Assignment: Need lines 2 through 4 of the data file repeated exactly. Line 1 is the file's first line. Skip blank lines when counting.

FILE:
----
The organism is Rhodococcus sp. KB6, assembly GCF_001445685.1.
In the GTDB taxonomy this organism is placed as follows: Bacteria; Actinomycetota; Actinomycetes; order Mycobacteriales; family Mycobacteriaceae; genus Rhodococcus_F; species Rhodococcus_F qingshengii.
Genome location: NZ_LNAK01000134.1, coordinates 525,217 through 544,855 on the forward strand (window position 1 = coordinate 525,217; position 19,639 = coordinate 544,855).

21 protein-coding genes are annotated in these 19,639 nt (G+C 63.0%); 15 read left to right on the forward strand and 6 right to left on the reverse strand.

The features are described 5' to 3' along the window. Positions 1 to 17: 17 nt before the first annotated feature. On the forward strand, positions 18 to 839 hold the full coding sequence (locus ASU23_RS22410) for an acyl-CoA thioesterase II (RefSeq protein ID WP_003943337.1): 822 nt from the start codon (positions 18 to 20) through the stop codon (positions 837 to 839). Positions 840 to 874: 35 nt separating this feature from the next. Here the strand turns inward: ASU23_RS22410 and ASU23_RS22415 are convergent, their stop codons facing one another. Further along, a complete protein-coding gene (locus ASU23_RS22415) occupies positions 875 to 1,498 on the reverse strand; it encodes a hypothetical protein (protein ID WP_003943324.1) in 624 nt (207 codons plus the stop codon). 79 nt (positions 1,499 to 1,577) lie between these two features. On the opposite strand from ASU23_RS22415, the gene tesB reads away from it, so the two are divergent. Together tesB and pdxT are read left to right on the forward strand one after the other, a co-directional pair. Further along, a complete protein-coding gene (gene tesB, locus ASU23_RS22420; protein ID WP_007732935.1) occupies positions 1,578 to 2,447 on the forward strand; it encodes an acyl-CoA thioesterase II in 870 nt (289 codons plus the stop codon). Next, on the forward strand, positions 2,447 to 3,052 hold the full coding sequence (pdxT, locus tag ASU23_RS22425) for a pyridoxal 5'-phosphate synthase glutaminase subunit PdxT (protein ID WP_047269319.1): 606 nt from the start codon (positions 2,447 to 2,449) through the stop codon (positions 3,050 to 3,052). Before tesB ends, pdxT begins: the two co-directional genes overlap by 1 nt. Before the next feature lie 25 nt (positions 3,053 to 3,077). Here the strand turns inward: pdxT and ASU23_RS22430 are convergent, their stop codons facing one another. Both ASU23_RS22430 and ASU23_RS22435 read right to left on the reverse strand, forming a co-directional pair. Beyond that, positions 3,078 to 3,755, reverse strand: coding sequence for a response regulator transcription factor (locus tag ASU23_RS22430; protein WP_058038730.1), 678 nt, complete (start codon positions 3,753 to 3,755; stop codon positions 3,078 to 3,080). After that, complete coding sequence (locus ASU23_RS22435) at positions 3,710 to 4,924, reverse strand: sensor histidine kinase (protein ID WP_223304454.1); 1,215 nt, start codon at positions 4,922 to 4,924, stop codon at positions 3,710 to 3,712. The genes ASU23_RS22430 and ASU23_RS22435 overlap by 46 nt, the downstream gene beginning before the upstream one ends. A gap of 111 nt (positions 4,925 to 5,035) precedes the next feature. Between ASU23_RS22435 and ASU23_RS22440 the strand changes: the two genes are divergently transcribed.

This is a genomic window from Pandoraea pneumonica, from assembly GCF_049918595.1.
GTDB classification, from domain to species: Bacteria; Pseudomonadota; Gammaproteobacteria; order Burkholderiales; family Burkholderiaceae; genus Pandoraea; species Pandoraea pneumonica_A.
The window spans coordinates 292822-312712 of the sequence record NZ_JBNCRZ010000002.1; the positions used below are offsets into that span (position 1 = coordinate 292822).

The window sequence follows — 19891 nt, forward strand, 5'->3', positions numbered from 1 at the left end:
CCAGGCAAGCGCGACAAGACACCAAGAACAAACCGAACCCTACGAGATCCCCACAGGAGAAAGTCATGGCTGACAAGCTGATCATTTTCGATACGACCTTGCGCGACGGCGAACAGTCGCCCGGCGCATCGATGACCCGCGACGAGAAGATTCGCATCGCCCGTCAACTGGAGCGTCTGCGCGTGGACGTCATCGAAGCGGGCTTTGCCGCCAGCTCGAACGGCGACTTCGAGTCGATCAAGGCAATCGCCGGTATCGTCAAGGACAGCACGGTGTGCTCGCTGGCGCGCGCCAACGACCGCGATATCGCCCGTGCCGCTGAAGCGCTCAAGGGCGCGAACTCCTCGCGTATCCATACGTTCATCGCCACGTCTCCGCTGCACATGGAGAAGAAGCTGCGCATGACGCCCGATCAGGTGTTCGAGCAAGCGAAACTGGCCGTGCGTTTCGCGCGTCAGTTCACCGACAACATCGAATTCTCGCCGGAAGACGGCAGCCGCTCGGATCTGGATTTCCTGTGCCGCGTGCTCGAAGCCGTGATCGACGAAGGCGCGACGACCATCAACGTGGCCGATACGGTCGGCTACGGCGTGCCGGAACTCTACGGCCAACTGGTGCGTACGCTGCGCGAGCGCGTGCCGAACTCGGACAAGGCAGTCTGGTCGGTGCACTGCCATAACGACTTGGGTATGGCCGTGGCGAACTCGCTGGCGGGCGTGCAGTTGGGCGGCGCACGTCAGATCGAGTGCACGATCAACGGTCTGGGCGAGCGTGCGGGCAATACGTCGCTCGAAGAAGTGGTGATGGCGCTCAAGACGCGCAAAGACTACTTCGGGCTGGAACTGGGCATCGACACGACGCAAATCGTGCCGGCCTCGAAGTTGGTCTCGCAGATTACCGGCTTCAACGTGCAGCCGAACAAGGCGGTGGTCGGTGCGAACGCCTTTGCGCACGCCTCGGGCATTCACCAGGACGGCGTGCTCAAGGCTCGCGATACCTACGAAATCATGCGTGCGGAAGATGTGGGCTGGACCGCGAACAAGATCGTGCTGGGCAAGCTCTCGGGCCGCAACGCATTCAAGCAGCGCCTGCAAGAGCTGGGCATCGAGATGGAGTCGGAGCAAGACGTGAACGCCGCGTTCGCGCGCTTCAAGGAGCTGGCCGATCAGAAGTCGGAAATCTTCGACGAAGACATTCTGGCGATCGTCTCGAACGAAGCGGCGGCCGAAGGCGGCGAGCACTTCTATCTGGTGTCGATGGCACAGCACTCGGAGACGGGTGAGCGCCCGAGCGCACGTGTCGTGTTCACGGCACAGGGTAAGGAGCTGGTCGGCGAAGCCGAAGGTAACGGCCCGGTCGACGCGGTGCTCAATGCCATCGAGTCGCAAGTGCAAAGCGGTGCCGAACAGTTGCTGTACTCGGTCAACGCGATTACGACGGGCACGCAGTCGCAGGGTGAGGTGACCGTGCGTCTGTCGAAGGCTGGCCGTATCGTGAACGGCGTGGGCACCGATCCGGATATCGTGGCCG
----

In the GTDB taxonomy this organism is placed as follows: Bacteria; Actinomycetota; Actinomycetes; order Mycobacteriales; family Mycobacteriaceae; genus Rhodococcus_F; species Rhodococcus_F qingshengii.
Genome location: NZ_LNAK01000134.1, coordinates 525,217 through 544,855 on the forward strand (window position 1 = coordinate 525,217; position 19,639 = coordinate 544,855).

21 protein-coding genes are annotated in these 19,639 nt (G+C 63.0%); 15 read left to right on the forward strand and 6 right to left on the reverse strand.